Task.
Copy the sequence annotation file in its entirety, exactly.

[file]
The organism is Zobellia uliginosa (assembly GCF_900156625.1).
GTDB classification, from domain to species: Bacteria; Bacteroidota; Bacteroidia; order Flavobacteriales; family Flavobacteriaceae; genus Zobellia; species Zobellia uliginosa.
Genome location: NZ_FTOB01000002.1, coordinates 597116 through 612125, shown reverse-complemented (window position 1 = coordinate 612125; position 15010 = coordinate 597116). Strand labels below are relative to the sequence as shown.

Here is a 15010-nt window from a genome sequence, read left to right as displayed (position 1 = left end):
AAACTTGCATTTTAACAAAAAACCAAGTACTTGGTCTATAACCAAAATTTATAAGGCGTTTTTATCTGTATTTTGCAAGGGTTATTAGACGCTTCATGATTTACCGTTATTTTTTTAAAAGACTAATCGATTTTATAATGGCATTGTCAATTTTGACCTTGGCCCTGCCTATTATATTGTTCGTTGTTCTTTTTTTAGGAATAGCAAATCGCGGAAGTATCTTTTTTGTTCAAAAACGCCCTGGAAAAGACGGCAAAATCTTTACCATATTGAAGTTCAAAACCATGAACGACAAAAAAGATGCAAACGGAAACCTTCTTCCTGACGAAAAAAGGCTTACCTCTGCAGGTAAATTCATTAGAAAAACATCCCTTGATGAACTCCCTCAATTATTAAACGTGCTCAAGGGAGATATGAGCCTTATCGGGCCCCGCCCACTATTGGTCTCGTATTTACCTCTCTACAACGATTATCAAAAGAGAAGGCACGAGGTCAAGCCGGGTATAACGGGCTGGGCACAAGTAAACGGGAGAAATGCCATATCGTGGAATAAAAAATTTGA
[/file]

The organism is Zobellia uliginosa (assembly GCF_900156625.1).
GTDB classification, from domain to species: Bacteria; Bacteroidota; Bacteroidia; order Flavobacteriales; family Flavobacteriaceae; genus Zobellia; species Zobellia uliginosa.
Genome location: NZ_FTOB01000002.1, coordinates 597116 through 612125, shown reverse-complemented (window position 1 = coordinate 612125; position 15010 = coordinate 597116). Strand labels below are relative to the sequence as shown.

Here is a 15010-nt window from a genome sequence, read left to right as displayed (position 1 = left end):
AAACTTGCATTTTAACAAAAAACCAAGTACTTGGTCTATAACCAAAATTTATAAGGCGTTTTTATCTGTATTTTGCAAGGGTTATTAGACGCTTCATGATTTACCGTTATTTTTTTAAAAGACTAATCGATTTTATAATGGCATTGTCAATTTTGACCTTGGCCCTGCCTATTATATTGTTCGTTGTTCTTTTTTTAGGAATAGCAAATCGCGGAAGTATCTTTTTTGTTCAAAAACGCCCTGGAAAAGACGGCAAAATCTTTACCATATTGAAGTTCAAAACCATGAACGACAAAAAAGATGCAAACGGAAACCTTCTTCCTGACGAAAAAAGGCTTACCTCTGCAGGTAAATTCATTAGAAAAACATCCCTTGATGAACTCCCTCAATTATTAAACGTGCTCAAGGGAGATATGAGCCTTATCGGGCCCCGCCCACTATTGGTCTCGTATTTACCTCTCTACAACGATTATCAAAAGAGAAGGCACGAGGTCAAGCCGGGTATAACGGGCTGGGCACAAGTAAACGGGAGAAATGCCATATCGTGGAATAAAAAATTTGA